the base support being oriented with respect to the panel so that the contact portions of the terminal contact wires engage and establish electrical contact with the plug connector when the plug connector is inserted in the opening in the panel;
the corresponding leading portions extending from their contact portions, at a side of the zone of contact opposite from the base portions of the terminal contact wires;
wherein one of the leading portions of the first pair of terminal contact wires, and one of the leading portions of the second pair of terminal contact wires, are dimensioned and arranged for capacitively coupling to one another to produce capacitive crosstalk compensation substantially at the zone of contact when the mating connector operatively engages the terminal contact wires.
8. A communication connector assembly according to claim 7, wherein the leading portions are formed integrally with the corresponding first and second pairs of terminal contact wires.
9. A communication connector assembly according to claim 7, wherein the base support includes one or more stages of crosstalk compensation in addition to the compensation provided by the leading portions of the first and second pairs of terminal contact wires.
10. A communication connector arrangement according to claim 7, wherein said leading portions are overlying leading portions and in the form of parallel capacitor plates.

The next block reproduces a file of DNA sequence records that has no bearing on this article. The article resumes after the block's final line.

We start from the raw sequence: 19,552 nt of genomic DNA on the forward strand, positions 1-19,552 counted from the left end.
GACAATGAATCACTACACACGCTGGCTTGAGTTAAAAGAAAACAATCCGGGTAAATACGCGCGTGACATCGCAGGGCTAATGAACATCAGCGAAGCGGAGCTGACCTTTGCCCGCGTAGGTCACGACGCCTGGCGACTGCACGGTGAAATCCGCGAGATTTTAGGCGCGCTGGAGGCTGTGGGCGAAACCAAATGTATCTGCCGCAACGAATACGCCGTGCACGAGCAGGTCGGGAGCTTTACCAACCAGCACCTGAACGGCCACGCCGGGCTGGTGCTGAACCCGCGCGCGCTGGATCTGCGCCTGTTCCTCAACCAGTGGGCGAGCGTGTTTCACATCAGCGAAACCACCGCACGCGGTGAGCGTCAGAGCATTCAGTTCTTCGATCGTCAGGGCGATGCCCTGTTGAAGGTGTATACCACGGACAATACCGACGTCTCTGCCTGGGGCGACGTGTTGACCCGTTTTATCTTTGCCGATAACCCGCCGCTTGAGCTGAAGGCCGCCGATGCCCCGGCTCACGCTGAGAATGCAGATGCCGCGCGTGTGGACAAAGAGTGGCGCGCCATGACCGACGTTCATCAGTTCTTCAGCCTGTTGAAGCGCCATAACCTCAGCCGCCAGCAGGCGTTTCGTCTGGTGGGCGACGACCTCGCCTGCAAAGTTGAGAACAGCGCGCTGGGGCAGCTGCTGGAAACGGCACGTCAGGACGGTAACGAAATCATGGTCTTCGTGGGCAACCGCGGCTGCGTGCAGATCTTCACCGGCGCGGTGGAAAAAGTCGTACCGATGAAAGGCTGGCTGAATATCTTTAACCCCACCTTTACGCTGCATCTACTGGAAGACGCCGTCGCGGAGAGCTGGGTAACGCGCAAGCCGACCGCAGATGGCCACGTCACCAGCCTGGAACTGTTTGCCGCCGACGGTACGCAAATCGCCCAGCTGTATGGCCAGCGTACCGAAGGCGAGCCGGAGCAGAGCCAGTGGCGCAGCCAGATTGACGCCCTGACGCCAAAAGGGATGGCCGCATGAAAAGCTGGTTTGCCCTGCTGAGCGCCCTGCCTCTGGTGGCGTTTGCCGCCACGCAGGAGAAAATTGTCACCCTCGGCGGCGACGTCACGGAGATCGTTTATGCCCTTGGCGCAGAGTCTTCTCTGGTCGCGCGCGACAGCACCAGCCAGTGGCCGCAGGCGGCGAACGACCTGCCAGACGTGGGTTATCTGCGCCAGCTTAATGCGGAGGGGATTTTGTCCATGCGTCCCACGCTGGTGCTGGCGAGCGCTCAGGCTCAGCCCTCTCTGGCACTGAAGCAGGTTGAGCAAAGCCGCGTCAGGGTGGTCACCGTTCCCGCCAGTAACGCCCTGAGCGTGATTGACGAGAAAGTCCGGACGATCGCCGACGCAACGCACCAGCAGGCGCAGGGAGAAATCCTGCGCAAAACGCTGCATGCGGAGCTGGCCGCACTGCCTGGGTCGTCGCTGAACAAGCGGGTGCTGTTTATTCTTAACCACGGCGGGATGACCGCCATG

11. A communication connector arrangement according to claim 10, including a dielectric material sandwiched between the plates of said one of the leading portions of the first pair of terminal contact wires and said one of the leading portions of the second pair of terminal contact wires.
12. A communication connector assembly according to claim 10, wherein the capacitor plate of said one of the leading portions of the first pair of terminal contact wires has an area larger than that of the overlying capacitor plate of said one of the leading portions of the second pair of terminal contact wires, so that the capacitor plate of said one of the leading portions of the first pair of terminal contact wires is aligned within the perimeter of the capacitor plate of said one of the leading portions of the second pair of terminal contact wires.
Description
CROSS-REFERENCE TO RELATED APPLICATION

U.S. Pat. application No. 09/428,752 filed Oct. 28, 1999, and entitled "Capacitive Cross-Talk Compensation Arrangement for a Communication Connector".

BACKGROUND OF THE INVENTION

1. Field of the Invention

This invention relates to communication or electrical connectors featuring capacitive compensation to suppress or to compensate for crosstalk.